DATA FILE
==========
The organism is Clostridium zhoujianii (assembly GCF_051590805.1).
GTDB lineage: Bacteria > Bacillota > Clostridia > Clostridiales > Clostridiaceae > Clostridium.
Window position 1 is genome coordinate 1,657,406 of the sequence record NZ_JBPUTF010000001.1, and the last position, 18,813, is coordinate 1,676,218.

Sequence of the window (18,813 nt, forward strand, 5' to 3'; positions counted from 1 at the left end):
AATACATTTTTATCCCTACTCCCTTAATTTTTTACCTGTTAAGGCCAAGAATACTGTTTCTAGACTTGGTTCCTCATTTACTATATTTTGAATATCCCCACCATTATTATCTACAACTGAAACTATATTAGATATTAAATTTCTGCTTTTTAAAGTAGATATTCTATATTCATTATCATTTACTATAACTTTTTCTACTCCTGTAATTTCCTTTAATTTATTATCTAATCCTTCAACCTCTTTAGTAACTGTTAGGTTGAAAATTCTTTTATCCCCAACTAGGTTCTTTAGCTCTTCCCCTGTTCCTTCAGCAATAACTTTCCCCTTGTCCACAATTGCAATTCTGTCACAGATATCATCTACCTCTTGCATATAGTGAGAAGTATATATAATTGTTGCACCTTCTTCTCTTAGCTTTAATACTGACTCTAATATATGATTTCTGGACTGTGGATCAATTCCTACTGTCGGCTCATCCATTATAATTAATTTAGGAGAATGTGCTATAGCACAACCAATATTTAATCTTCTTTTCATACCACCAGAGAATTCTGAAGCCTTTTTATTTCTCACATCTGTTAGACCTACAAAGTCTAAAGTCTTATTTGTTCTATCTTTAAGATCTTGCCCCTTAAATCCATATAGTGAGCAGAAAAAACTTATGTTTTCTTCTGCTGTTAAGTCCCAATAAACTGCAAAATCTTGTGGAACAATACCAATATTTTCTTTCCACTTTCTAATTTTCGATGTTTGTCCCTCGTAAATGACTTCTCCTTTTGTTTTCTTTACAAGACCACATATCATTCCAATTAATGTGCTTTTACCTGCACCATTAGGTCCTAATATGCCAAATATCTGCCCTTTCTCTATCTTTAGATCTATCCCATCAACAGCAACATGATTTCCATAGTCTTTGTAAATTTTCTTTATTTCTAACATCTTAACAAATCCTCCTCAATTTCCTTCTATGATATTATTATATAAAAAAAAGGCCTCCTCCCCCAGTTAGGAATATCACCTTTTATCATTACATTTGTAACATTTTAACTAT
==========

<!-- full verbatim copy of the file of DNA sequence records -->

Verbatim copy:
The organism is Clostridium zhoujianii (assembly GCF_051590805.1).
GTDB lineage: Bacteria > Bacillota > Clostridia > Clostridiales > Clostridiaceae > Clostridium.
Window position 1 is genome coordinate 1,657,406 of the sequence record NZ_JBPUTF010000001.1, and the last position, 18,813, is coordinate 1,676,218.

Sequence of the window (18,813 nt, forward strand, 5' to 3'; positions counted from 1 at the left end):
AATACATTTTTATCCCTACTCCCTTAATTTTTTACCTGTTAAGGCCAAGAATACTGTTTCTAGACTTGGTTCCTCATTTACTATATTTTGAATATCCCCACCATTATTATCTACAACTGAAACTATATTAGATATTAAATTTCTGCTTTTTAAAGTAGATATTCTATATTCATTATCATTTACTATAACTTTTTCTACTCCTGTAATTTCCTTTAATTTATTATCTAATCCTTCAACCTCTTTAGTAACTGTTAGGTTGAAAATTCTTTTATCCCCAACTAGGTTCTTTAGCTCTTCCCCTGTTCCTTCAGCAATAACTTTCCCCTTGTCCACAATTGCAATTCTGTCACAGATATCATCTACCTCTTGCATATAGTGAGAAGTATATATAATTGTTGCACCTTCTTCTCTTAGCTTTAATACTGACTCTAATATATGATTTCTGGACTGTGGATCAATTCCTACTGTCGGCTCATCCATTATAATTAATTTAGGAGAATGTGCTATAGCACAACCAATATTTAATCTTCTTTTCATACCACCAGAGAATTCTGAAGCCTTTTTATTTCTCACATCTGTTAGACCTACAAAGTCTAAAGTCTTATTTGTTCTATCTTTAAGATCTTGCCCCTTAAATCCATATAGTGAGCAGAAAAAACTTATGTTTTCTTCTGCTGTTAAGTCCCAATAAACTGCAAAATCTTGTGGAACAATACCAATATTTTCTTTCCACTTTCTAATTTTCGATGTTTGTCCCTCGTAAATGACTTCTCCTTTTGTTTTCTTTACAAGACCACATATCATTCCAATTAATGTGCTTTTACCTGCACCATTAGGTCCTAATATGCCAAATATCTGCCCTTTCTCTATCTTTAGATCTATCCCATCAACAGCAACATGATTTCCATAGTCTTTGTAAATTTTCTTTATTTCTAACATCTTAACAAATCCTCCTCAATTTCCTTCTATGATATTATTATATAAAAAAAAGGCCTCCTCCCCCAGTTAGGAATATCACCTTTTATCATTACATTTGTAACATTTTAACTAT